This is on a somewhat layman's level. I'm not a security guru.
Looking at this in very, very broad and general terms:
Election fraud is definitely a serious issue that needs to guarded against pretty heavily, ideally by many third-party officials and monitors. If you have random people working at the polling stations, some may be tempted to throw away ballots or to fill out extras. You have a lot of random people, each being a potential, partisan security risk.
Therefore to reduce the risk, as well as to speed up counting, a given jurisdiction makes everything completely digitized (no paper ballots), and they fully automate the vote counting.
Just looking at this vaguely, some issues I see are:
- Genuine bugs in the software. Not all issues are malevolent.
- The organization that produced the software was indeed malevolent.
- Even if they weren't malevolent, completely outside hackers can still try to get in and interfere.
- Hackers from within the jurisdiction's staff and officials can also try to get in and interfere. Or even if they don't hack in the most literal terms, they can still find other ways to revise the final results after they've been produced, but before they've been presented to another party or the general public.
- The whole entire system works as an opaque, black box. This means trying to monitor the ballot collection, as well as the counting itself, has the same issues as trying to debug a software defect in a black box, third-party item. Logging information helps, but it is not the same as having a clear/white box.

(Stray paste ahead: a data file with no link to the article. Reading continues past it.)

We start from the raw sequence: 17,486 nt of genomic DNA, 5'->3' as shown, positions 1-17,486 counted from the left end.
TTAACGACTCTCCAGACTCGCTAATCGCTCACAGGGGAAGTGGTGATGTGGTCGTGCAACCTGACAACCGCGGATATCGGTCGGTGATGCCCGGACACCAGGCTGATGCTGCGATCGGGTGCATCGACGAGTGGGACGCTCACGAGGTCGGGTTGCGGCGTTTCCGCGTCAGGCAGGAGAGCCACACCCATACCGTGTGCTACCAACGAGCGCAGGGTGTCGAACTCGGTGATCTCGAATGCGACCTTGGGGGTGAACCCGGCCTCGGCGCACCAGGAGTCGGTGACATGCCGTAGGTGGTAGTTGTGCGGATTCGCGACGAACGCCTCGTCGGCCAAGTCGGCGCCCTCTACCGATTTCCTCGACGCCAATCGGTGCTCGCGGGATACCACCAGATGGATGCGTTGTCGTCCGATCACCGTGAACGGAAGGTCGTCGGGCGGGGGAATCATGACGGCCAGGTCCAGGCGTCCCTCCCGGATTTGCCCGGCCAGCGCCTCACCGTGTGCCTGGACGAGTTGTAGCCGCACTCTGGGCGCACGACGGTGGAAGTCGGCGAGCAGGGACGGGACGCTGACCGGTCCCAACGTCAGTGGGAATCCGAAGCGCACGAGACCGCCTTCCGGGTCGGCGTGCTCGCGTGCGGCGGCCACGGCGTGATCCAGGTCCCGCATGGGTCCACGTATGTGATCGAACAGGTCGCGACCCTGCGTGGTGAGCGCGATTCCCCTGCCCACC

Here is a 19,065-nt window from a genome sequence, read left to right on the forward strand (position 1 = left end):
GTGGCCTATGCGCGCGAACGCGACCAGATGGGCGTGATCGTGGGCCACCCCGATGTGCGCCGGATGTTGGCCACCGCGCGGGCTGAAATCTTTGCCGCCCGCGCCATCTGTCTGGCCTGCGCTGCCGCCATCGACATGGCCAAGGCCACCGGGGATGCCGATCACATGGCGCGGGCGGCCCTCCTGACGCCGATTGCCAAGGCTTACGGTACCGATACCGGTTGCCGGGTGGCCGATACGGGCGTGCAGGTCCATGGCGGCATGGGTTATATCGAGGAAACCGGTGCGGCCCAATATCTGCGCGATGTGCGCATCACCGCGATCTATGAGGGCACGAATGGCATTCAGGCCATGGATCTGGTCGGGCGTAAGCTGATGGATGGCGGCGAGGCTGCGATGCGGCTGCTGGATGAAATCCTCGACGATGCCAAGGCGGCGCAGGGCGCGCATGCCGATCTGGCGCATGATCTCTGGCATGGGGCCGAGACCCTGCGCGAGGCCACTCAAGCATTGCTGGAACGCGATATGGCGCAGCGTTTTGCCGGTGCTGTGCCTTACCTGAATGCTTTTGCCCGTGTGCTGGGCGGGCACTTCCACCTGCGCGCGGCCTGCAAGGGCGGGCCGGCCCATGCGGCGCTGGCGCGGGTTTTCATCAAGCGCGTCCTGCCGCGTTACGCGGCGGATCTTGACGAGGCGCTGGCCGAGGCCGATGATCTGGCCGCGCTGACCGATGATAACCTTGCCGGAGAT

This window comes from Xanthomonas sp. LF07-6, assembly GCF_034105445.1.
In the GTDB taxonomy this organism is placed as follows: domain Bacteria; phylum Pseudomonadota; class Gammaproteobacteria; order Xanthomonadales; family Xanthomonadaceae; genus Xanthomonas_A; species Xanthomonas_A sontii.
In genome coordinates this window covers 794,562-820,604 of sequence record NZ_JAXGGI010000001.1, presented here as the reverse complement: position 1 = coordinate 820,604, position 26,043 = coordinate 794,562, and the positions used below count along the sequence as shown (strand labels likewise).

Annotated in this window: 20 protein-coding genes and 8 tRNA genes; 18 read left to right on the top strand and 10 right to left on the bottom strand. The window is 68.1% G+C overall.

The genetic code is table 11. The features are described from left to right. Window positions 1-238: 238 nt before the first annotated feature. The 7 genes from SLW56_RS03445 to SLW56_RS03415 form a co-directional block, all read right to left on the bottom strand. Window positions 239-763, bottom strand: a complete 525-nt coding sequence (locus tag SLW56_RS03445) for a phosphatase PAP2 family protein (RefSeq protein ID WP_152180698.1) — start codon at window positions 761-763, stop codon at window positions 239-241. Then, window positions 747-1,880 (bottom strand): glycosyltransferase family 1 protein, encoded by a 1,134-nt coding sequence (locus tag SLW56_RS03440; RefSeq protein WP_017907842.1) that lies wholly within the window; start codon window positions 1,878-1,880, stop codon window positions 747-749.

Even if the software were developed by the jurisdiction itself internally, it's still just a small subset of that jurisdiction (which can still be corrupt) that would be immediately familiar with the code and how to analyze it for potential issues. The corruption issues and black box issue are still somewhat at play.
On the other hand, imagine another jurisdiction chooses to avoid computers entirely for the purposes of collecting ballots and counting the votes. This other jurisdiction still uses computers for things like verifying someone hasn't already voted or sending internal communications between staff, for obvious reasons. However the ballots are all paper ballots, they are all collected manually by hand, and the votes are counted - and aggregated together - by hand.
That means there is no hacking, and it also means that we are now dealing with something at least somewhat closer to a clear/white box. If you have corrupt individuals collecting the ballots and counting them by hand, you can also have security and monitors, both from within the jurisdiction and from third parties, watching them. And if they miss something in real time, video cameras can sometimes provide footage of an incident. And if both of those fail, you still have A set of physical ballots, envelopes, and anything else. It may not be The set that is genuine (ballots missing or added corruptly - or by innocent mistake), but having A set, heavily derived from the genuine set of votes cast, is often better than having none at all.
Altogether it is potentially much easier to monitor.
Now that said, the first jurisdiction may still very well be much more secure in its election process than the second, but this would depend on things like the resources invested in security, and more importantly, how well they each manage things.
However is the first jurisdiction inherently running an extra risk by relying on computers to collect the votes and/or to tally the votes? Is the first jurisdiction, compared with the second, doing the equivalent of using HTTP instead of HTTPS, writing data access code that blatantly omits SQL parameters, or leaving the car defrosting and unlocked for 10 minutes while they're getting ready in the morning?
UPDATE: A lot of good answers here. I think there were at least a couple that more or less tied for 1st place, so I would've liked to accept at least a couple of different ones.